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Child of the Eastern Cherokees

Luther Wilson’s introduction to Wil Usdi states that “If there were such a position as Official Cherokee Historian, Robert J. Conley would be the logical choice to hold that position.” Before Conley’s death last year, he had published The Cherokee Nation: A History, a twelve volume cycle of novels about the Cherokees, as well as “several fictionalized biographies of key individuals important to Cherokee history.” Wil Usdi falls into the latter category—a biography of William Holland Thomas (1805-1893)—narrated as if it were a novel, mostly from Thomas’s point-of view.

Thomas was a vital figure in the survival of the Eastern Branch of the Cherokee Indians, the band of roughly a thousand who were not moved to Oklahoma as part of the “Trail of Tears” but remained and flourished in North Carolina where they reside to this day. At a time when Native Americans could not own land in America (yes, you read that correctly), Thomas purchased vast tracts of land, which he held for them, until they could later be legitimized as Cherokee property. All this came about because of a fluke happenstance. When Thomas was still twelve, he was apprenticed to the owner of a trading store with the promise of being paid $100 at the end of three years.

Two important things events happened to alter this plan. First, the store also employed a Cherokee Indian, who taught Thomas the thoughtsasylumlanguage, which was vital because most of the clientele was Cherokee. Second, at the end of the three years, the owner of the story had no money to pay Thomas the promised amount. What he left him, instead, was a set of law books that led to Thomas’s subsequent career as a lawyer—mostly, defending the Eastern Band of the Cherokee Indians against the Federal government. Thomas had already been adopted by an important Cherokee elder, named Yonaguska, who treated him as his son and raised him as an Indian. He was given his new name, Wil Usdi, or little Will, and often nicknamed “little chief.” It was Wil Usdi who organized the Cherokee to defend the Confederates during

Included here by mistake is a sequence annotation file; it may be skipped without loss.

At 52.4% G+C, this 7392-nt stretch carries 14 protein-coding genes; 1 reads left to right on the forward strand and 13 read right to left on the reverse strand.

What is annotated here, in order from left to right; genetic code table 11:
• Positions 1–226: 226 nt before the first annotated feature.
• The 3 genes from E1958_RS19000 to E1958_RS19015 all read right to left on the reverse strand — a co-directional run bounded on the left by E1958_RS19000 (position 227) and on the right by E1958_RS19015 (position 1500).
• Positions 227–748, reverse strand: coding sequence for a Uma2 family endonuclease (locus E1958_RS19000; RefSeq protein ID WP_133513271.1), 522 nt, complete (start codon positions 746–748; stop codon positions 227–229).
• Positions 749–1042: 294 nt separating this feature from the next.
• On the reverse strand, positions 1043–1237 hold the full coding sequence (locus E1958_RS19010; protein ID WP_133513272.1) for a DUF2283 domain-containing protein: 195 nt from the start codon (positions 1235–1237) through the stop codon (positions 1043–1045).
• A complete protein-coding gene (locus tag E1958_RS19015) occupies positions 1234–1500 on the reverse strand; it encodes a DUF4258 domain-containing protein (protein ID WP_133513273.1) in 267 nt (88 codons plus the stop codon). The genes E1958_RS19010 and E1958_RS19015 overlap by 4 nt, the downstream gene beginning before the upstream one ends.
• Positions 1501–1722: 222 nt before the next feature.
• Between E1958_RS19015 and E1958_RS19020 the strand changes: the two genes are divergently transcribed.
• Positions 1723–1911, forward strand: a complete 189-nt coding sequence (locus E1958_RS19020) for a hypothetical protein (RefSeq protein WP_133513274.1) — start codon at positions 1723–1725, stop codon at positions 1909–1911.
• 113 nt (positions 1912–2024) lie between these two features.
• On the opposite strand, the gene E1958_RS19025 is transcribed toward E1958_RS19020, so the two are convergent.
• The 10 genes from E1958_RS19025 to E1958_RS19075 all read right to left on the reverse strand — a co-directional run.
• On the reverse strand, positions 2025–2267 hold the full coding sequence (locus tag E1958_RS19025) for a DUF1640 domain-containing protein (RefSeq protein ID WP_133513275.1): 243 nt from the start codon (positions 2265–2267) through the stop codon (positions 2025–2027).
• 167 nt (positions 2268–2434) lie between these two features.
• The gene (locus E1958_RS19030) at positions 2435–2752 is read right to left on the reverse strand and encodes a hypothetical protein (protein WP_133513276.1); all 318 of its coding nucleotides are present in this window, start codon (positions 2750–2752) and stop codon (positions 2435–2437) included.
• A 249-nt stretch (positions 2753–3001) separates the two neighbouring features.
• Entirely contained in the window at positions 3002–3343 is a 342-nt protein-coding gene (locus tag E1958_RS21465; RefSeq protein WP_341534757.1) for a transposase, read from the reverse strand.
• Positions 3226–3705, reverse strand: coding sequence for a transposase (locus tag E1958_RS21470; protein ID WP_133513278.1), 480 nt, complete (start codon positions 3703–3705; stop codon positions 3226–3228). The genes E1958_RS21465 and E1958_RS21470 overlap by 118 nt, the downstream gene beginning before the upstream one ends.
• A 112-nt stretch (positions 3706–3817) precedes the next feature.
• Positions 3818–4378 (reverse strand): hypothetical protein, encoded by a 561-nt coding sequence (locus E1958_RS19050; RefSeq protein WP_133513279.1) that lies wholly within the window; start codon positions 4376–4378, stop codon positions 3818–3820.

the Civil War, playing a major role in North Carolina and Tennessee, resulting in two attempts to court martial him, though both were overturned. He was, in short, an important and controversial character.

Virtually the entire story is related from a mental institution (the novella’s sub-title is “Thoughts from the Asylum”), where Wil Usdi lived for much of his life after the end of the Civil War. A date, 1890, is frequently cited as the focus of the story’s attention, when Wil is old and confused, constantly trying to grapple with his memories of the past. He loops back to those incidents: his success as a trader, when he established his own trading stores; his ownership of fifty slaves; his multiple relationships with women, including his one legitimate marriage; his loving memory of his wife—plus all the legal activities dealing with the Federal government and the very, very positive memories of his life as a Cherokee. He was certain, for example, that “Indians were more human than were the whites.”

The nostalgia that Wil captures is most revealing when he thinks of his years in the mountains, with his Cherokee companions or by himself in the wild, a stark juxtaposition to the time he has spent in the mental institution. In these memories, his love for his environment leaps from the earlier pedestrian prose he has used to describe many of his activities: “He loved the cooling shade of the many giant trees that lined the stream and grew above the falls, crawling up the mountain clear to the top. Their leaves rattled in a strong wind, and in lighter breezes, they would sway in unison. He loved picking and eating the berries that grew in the woods there.”

And soon after, the most revealing passage about his character: “He was a mountain boy, and he knew himself as such. He had been born to these mountains and had grown up with them and in them. He was a part of them and they a part of him. He knew that if anyone should forcibly remove him from these mountains, he would die.”

We never learn the cause of Wil’s mental instability—his paranoia, his passivity that quickly changes to violent threats against others. Perhaps it was simply a matter of premature dementia, but the early narrative of living among the Cherokee (his life as a Cherokee) becomes the core of his story and his importance—not the years of rotting in a mental institution, which ironically (after the Civil War) he was instrumental in having constructed.

Robert J. Conley: Wil Usdi: Thoughts from the Asylum

Univ. of Oklahoma Press, 160 pp., $14.95

Charles R. Larson is Emeritus Professor of Literature at American University in Washington, D.C. His many books include American Indian Fiction (Univ. of New Mexico Press, 1978).